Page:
Ron Jensen and friends – all long-term members – are determined to warm up February through their love of Australia and their travels there. Come and enjoy their stories and pictures of a biological system that is so ancient and yet so novel to our eyes (15. February).


Receive SNS newsletter by e-mail

Please consider switching from a paper copy of the SNS newsletter to an electronic copy. You can create a folder in your email system to save your back issues of the newsletters. You will help us save on paper, stamps, and volunteer time. You will get information more quickly and get pictures in color.

Please keep your email address up-to-date

If you are receiving the Newsletter via email and you change your ISP or your email address, remember to send the updated address to Claire Bullaro at c.bear [at]


Journals of interest

The Francis Morrsison Library carries a number of print publications that might be of interest to our members. Thanks to Ron Jensen for the following list.

BirdWatching Daily, library no 3 6001 04419 9087 MA published monthly
Birds & Blooms, library no 3 6001 04421 3391 MA published quarterly
AWI (Animal Welfare Institute) Quarterly, library no 3 6001 04423 4066 MA
Canadian Wildlife, library no 3 6001 04423 4033 MA published monthly
Field & Stream, library no 3 600104423 4793 MA published monthly
Plants, Garden Making, inspiring & informing home gardeners, library no 3 6001 04423 9438 MA
The Gardner for the Canadian Climates, library no 3 6001 04423 0398 MA published quarterly
Natural History, library no 3 6001 04423 6335 MA published 10 issues per year
National Geographic, library no 3 6001 04423 4371 MA published monthly
Our Canada, our country, our stories, library no 3 6001 04423 4413 MA published bimonthly
Outdoor Canada West, library no 3 6001 04423 7606 MA
The 2016 Prairie Garden, library no 3 6001 04419 1019 MA published annually
Rodale's Organic Life, published no 3 6001 04420 0778 MA
Tropical Fish Hobbyist, library no 3 6001 04423 9826 MA published bimonthly


Citizen Science resources

Brenda Dale, in her talk at the December meeting, listed many citizen science projects that are successful because of the volunteers who devote their time and expertise. The web links to many of these projects are contained in the document Citizen Science Summary (pdf) available on the Resources page.

The projects include Breeding Bird Atlas - coming to Saskatchewan soon! Time commitment is 20 hours for each square but can be shared. All skill levels can contribute distribution data.

Christmas Bird Count: one day per count. All skill levels can contribute distribution data.

Checklist / eBird: time commitment and skill levels that can contribute distribution and abundance data vary.

Nest Records / Project Nestwatch: time commitment varies. Can contribute breeding distribution and productivity data for any birds you can identify. Report found bands or observed markers: Anyone can assist with this and help provide distribution and longevity data.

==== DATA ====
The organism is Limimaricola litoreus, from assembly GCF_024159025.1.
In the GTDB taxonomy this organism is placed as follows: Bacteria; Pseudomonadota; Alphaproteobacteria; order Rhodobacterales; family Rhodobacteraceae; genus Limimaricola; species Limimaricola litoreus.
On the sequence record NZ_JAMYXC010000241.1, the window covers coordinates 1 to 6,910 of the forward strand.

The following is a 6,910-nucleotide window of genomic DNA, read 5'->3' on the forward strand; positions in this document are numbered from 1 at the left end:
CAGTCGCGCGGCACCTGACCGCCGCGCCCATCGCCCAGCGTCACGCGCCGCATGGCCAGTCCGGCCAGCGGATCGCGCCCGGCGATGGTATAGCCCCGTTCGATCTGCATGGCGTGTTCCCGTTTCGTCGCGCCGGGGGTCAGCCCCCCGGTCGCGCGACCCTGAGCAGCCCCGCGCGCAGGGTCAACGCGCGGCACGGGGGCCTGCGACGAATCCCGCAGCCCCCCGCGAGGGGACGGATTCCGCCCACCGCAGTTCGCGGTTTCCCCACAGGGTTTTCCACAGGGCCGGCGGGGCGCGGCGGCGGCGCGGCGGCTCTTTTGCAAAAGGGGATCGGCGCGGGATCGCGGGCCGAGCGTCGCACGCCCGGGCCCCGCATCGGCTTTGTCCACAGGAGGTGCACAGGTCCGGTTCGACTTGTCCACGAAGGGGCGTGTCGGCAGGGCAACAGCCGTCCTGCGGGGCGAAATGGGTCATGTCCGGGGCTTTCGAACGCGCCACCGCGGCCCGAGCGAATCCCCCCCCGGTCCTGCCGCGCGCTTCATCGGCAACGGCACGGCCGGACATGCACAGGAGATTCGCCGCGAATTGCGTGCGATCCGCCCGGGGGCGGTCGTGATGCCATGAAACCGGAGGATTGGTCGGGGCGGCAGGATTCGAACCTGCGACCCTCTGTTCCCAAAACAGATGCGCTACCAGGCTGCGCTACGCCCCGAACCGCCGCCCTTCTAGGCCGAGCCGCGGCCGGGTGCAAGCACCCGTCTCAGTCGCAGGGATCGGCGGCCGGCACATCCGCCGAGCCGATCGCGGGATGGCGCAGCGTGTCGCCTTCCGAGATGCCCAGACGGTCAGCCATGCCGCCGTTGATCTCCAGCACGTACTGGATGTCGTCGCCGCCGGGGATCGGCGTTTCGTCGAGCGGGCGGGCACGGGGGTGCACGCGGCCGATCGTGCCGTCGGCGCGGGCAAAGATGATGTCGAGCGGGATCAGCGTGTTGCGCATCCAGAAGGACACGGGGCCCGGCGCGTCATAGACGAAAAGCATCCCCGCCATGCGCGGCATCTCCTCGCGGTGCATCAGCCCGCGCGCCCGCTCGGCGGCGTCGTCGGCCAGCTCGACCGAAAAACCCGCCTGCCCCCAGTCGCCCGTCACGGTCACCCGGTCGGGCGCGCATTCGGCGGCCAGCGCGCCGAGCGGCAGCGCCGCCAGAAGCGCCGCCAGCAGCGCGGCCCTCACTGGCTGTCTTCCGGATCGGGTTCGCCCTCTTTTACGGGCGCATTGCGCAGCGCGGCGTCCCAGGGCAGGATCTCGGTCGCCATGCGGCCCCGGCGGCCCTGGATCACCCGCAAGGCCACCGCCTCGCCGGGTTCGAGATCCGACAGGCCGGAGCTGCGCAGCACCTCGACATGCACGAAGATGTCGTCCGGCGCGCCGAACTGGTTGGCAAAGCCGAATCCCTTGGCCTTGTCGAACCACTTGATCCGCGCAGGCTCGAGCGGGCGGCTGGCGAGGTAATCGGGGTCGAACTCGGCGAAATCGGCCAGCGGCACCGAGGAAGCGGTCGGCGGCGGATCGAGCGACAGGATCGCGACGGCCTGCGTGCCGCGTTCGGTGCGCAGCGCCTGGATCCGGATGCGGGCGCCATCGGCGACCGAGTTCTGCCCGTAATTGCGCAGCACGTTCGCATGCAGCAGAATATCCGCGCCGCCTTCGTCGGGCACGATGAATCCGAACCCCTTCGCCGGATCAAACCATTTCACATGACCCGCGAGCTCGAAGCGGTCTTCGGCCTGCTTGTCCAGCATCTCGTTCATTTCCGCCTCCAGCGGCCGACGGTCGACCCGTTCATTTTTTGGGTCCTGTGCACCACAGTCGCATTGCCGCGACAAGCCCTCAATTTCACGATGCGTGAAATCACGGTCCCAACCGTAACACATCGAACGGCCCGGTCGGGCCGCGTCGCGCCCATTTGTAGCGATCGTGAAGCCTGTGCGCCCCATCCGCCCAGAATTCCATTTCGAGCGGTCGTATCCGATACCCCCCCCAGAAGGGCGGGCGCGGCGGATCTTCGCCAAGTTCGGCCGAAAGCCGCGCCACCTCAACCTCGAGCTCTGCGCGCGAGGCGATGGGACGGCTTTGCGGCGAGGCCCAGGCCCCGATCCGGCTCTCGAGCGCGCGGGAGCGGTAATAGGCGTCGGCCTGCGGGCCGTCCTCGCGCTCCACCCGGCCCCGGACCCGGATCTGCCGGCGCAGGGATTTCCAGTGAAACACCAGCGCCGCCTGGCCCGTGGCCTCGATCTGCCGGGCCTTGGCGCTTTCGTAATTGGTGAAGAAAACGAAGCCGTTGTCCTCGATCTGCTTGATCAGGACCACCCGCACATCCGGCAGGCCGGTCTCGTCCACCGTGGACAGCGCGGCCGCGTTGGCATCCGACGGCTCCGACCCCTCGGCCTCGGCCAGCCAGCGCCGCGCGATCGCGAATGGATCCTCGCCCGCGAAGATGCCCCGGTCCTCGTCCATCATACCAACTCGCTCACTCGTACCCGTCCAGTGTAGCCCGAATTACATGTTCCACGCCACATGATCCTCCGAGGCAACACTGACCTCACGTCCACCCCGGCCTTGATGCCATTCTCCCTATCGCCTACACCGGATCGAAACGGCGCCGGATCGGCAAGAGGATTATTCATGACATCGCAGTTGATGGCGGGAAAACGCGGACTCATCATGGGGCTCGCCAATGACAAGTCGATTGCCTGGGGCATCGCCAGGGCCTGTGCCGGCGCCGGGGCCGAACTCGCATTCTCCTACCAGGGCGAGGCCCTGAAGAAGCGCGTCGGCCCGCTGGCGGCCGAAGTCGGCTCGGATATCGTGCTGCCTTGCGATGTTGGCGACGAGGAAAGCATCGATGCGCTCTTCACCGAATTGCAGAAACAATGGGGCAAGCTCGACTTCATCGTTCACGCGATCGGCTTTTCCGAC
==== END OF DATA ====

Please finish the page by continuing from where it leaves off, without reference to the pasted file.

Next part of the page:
Monitoring Avian Productivity and Survivorship (MAPS): requires 7 or more days per year and a high skill level at banding, aging, and sexing birds but provides vital information on productivity and longevity needed to understand trends

Migration Monitoring: time commitment can vary. Banding skills or assistance with practical logistics can contribute to understanding migration ecology and to a lesser degree trends.

Chaplin and Reed Lakes shorebird monitoring: from one to several days. Shorebird ID skills required to provide data to track trends and understand migration ecology of shorebirds.

Breeding Bird Survey: time commitment is 1 day for survey and 1 day for logistics, data entry and checking. Skill level to provide abundance and trend data for many species is high.

Free online training to improve skills in bird identification (Dendroica) or aging and sexing birds in the hand (Piranga). You may use the program as a guest but if you get an account you can create and save custom lists.


Books about nature

EcoFriendly Sask, with input from many including SNS, has compiled a list of books about nature in Saskatchewan. It's a work in progress but a good start. If you have books to suggest, please let them know. Meanwhile, check this out!


PAD option for donations to SNS

You now have the option of supporting the work of the Saskatoon Nature Society through either a onetime donation or an ongoing monthly contribution using the pre-authorized debit (PAD) system. To use the PAD system, you simply sign an authorization form indicating the amount you wish to donate regularly from your bank chequing account, and attach a cheque marked "VOID" to provide your account information. An official receipt for income tax purposes will be issued in January of each year.

The Membership/donation page of the Newsletter has been changed to include the PAD option. The PAD authorization form will be available at the membership desk at each monthly meeting, or it can be mailed to you by our Treasurer, or you can download the membership form here (pdf document). Your financial support is greatly appreciated!